2 Lessons for Actors from ‘Sex Ed’ Casting Directors

Photo Source: Rod Millington

Adults can learn from children as well as vice versa, a message that’s clear in Haley Joel Osment’s new film “Sex Ed,” even in its casting process. Director Isaac Feder balances humor, drama, and a positive message in the comedy about virgin Ed Cole, who ends up teaching a class of middle schoolers sex education. And casting directors Danielle Aufiero and Amber Horn assembled a cast that brings to life the awkwardly funny situations both in and out of the classroom.

One aspect of casting that has always appealed to Horn is the smaller roles. Of her first job, Horn says, “I remember being so excited to be able to get to cast the co-star roles in television.” Aufiero agrees that the small roles make the story believable. So although they could have delegated casting the local roles, they went to Tampa themselves and cast about half of the child roles locally. “We really believed in Isaac and in this movie, and we didn’t want to put it in anyone else’s hands,” Aufiero says.

Feder wanted the actors to actually be the age of the characters. “He wanted the kids to look real; he didn’t want, like, polished TV kids,” Aufiero says. To play the pivotal role of Tito, a student who bonds with Ed (and the younger brother of Ed’s love interest) the team settled on Kevin Hernandez, whose work they were familiar with already.

“[Leon Hamilton] was the hardest role [to cast] because a lot of people passed on the content because he had to say some really dirty words,” says Horn. When they got Isaac White’s tape, Aufiero says, “We were like, ‘this is the kid.’” Horn adds, “It was magic.”

One actor who really popped for the casting team in auditions was the opposite of what the producers had in mind. “Sometimes you want the person to just be it. You want to just get it and it be magical in the room,” says Aufiero, who notes this was case with Ray Santiago, who plays the sister’s boyfriend. They were looking for a buff, extremely attractive, soap opera type. But, says Horn, “Ray Santiago came in and just made us laugh so hard.” Aufiero says his audition was so good that it was undeniable he was the character.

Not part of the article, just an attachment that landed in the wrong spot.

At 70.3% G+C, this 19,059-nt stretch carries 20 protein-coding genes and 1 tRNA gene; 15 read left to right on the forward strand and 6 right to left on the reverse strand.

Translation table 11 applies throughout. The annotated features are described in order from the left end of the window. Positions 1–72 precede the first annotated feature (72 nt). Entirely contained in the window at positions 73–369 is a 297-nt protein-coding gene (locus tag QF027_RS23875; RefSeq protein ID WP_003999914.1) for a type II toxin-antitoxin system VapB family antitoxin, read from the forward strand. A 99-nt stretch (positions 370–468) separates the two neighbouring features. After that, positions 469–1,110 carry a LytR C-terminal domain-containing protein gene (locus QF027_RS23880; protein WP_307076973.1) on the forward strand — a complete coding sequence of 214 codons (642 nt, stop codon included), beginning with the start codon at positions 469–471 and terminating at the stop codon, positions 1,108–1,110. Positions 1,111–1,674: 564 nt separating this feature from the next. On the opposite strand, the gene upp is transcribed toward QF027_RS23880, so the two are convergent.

Aufiero and Horn have noticed through their casting experience that adult actors could learn a lot from the way children react genuinely to situations. Horn notes that because children haven’t had as much life experience, they often don’t have preconceived notions about things and don’t overthink scenes as often as adult actors. “There’s a lot of really awesome things that come out of the pure reaction as long as you’re getting a child who’s listening to you like they are hearing something for the first time,” Horn says.

Another tip actors can pick up from child actors (and international actors, Aufiero adds) is being prepared. Horn notes that kids tend to be off book and prepared more than adult actors, which makes a difference. “We’ll have actors come and run camera for a session, and they can see for themselves what a difference it makes when you have a session of 20 people reading one character and 15 of them are not really in the scene because they keep looking down. It takes you out of it and it makes those five that are off book shine,” Aufiero says.